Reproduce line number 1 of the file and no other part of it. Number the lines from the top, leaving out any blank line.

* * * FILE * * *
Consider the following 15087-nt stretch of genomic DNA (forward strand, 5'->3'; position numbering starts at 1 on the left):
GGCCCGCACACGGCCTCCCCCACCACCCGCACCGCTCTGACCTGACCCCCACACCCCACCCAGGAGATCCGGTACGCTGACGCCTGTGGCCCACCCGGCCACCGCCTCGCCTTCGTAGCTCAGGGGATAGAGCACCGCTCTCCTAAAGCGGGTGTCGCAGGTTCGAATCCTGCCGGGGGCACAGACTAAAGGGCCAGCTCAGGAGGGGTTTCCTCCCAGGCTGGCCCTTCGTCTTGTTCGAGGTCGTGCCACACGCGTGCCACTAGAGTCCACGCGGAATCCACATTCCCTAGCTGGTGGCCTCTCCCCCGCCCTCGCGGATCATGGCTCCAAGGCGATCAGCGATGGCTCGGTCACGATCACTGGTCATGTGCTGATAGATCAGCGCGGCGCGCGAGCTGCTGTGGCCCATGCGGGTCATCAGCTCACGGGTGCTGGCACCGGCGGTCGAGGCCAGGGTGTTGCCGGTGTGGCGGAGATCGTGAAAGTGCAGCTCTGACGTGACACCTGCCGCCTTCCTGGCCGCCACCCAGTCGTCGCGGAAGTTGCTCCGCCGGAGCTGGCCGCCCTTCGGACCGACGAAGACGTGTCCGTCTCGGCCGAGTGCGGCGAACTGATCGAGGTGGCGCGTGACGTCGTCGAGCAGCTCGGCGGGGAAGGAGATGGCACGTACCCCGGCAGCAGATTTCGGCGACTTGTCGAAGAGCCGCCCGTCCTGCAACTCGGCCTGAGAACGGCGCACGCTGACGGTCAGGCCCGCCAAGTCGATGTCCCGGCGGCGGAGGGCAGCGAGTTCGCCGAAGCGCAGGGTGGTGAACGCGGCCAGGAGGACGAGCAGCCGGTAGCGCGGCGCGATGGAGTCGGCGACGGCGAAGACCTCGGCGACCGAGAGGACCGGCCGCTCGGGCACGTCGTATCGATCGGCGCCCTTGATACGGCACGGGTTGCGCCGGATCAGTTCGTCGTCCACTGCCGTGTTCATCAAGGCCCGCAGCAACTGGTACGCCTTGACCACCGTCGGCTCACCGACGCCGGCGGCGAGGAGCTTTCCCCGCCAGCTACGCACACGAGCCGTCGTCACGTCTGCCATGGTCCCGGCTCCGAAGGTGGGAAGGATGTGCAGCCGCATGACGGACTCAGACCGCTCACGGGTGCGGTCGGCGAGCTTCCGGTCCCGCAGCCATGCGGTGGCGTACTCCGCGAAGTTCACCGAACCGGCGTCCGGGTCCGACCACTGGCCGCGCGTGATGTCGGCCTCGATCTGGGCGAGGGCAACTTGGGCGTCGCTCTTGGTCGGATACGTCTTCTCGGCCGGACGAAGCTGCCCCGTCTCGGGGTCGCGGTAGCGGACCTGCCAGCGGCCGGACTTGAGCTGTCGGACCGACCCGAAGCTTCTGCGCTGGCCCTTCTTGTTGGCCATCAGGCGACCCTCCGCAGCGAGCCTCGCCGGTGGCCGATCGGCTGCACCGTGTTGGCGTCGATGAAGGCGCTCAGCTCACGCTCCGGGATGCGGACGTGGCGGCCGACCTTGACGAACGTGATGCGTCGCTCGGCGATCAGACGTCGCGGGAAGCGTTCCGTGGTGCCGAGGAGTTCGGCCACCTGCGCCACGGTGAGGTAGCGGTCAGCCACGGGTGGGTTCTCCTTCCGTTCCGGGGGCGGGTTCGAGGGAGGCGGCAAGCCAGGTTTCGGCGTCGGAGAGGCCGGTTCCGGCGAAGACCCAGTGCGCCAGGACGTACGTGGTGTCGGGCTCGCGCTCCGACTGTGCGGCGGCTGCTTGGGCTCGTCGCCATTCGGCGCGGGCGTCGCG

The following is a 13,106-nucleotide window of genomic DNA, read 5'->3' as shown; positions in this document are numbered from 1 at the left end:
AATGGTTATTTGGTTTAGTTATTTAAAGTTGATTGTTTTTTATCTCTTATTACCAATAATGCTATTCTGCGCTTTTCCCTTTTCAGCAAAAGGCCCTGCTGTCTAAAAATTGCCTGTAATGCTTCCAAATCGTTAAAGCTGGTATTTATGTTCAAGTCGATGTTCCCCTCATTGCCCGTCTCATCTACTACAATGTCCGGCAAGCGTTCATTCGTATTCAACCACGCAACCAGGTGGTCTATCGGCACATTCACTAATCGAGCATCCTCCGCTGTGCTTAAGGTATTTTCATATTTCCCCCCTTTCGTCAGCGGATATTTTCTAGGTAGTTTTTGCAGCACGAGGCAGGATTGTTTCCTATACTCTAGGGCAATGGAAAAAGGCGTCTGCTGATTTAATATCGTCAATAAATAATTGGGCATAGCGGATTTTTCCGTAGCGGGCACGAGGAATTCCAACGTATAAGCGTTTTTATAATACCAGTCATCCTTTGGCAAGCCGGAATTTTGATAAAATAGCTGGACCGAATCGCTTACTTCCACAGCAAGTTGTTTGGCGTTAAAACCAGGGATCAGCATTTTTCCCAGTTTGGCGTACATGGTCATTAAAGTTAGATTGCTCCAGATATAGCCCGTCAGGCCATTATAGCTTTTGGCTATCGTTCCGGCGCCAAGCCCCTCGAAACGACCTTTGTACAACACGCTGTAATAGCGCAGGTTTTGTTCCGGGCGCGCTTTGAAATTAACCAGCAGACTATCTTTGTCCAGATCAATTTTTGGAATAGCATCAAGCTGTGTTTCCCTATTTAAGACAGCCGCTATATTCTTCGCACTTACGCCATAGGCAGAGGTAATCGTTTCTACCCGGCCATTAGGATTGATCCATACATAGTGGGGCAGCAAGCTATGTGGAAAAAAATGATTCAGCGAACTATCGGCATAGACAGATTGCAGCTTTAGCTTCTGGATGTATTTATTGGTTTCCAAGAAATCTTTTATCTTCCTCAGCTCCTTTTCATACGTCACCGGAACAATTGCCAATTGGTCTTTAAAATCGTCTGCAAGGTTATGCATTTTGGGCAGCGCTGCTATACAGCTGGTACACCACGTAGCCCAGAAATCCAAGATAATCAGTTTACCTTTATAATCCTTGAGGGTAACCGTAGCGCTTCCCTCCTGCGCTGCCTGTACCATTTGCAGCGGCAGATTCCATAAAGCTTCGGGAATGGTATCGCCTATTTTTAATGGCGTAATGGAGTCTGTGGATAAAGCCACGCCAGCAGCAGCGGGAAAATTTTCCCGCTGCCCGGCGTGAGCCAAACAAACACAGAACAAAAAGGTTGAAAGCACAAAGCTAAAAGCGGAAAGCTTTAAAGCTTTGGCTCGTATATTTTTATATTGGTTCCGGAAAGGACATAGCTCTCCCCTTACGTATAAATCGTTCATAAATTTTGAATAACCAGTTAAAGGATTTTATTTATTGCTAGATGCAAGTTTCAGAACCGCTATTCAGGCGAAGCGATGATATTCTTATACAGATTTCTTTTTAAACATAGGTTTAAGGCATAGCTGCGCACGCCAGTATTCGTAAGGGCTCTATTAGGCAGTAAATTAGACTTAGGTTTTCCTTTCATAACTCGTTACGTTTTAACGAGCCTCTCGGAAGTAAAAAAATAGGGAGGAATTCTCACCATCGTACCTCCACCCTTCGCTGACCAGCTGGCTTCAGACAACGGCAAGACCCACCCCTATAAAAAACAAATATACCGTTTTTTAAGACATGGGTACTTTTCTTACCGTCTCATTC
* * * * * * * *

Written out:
Consider the following 15087-nt stretch of genomic DNA (forward strand, 5'->3'; position numbering starts at 1 on the left):